Heavy rainfall, runoff lead to decline in Chesapeake Bay health

Satellite picture of Chesapeake Bay (center) and Delaware Bay (upper right) - and Atlantic coast of the central-eastern United States. - U.S. Government
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BALTIMORE (AP) -- Scientists say the health of America's largest estuary declined last year due to the effects of record-breaking precipitation.

Researchers at the University of Maryland Center for Environmental Science gave the Chesapeake Bay an overall grade of 46% for 2018, down from 54% in 2017. All of the indicators factored into the bay's health index declined or stayed flat last year. Its letter grade of "C'' is unchanged.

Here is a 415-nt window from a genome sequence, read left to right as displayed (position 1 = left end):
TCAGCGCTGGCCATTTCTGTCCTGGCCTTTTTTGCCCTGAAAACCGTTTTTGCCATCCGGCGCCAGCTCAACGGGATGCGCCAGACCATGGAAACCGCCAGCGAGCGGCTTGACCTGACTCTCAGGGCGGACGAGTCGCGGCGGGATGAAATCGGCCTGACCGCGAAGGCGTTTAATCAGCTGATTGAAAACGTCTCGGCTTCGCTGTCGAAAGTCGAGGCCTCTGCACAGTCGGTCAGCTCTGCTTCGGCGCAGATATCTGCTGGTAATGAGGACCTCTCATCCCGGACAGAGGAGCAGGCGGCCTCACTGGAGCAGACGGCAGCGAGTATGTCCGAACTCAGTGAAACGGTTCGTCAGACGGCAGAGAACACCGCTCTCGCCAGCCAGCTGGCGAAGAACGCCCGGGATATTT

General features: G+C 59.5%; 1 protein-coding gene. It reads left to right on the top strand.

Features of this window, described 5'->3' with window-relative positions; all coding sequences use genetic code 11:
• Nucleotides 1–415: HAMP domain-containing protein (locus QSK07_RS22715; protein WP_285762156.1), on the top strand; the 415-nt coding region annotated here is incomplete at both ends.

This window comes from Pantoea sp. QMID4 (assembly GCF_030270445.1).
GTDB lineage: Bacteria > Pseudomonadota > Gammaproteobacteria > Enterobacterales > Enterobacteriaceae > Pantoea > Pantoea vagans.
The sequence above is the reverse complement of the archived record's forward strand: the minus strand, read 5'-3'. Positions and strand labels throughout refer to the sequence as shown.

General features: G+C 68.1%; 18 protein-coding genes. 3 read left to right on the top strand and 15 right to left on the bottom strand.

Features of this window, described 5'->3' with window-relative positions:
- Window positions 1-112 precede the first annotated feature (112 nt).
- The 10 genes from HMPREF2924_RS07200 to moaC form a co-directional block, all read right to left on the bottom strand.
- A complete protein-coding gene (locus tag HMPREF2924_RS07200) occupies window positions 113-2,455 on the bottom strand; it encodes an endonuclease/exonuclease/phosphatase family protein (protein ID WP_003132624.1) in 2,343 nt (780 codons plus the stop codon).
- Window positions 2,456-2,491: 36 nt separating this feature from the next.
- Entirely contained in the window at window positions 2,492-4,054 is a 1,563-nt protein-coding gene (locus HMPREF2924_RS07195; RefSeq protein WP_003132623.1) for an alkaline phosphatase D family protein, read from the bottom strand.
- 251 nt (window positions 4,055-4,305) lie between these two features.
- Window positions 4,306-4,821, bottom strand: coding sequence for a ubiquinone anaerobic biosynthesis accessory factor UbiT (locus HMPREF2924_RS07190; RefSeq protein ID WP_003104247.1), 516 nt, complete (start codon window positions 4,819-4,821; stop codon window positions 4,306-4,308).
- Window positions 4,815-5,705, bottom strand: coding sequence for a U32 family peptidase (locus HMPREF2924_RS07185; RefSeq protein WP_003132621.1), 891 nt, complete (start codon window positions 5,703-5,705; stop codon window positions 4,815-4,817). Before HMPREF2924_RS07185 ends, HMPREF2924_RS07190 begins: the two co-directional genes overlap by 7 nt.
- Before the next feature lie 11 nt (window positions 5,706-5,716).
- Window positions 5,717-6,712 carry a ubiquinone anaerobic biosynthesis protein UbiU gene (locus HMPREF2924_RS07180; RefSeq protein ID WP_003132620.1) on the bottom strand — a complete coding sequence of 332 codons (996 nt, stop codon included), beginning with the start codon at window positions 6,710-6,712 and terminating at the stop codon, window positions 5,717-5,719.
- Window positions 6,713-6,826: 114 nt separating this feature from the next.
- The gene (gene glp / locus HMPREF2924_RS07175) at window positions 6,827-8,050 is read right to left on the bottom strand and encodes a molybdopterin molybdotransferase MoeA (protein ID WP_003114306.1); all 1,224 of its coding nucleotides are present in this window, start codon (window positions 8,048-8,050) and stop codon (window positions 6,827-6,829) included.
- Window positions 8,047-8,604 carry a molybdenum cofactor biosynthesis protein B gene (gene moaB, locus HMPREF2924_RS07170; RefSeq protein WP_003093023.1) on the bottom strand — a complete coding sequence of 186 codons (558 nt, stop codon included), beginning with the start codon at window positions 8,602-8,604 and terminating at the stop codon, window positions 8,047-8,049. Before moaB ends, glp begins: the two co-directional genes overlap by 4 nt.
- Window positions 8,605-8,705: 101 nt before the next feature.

Last year's heavy downpours increased runoff sediments and more pollutants such as nitrogen and phosphorus washed into the water. The Baltimore area was deluged with 72 inches (183 centimeters) of rain, roughly 175% above normal rates.

Still, the annual report card released Tuesday stresses that overall trends show the Chesapeake improving significantly over years. Scientists say the bay's long-term health trajectory remains positive.



 
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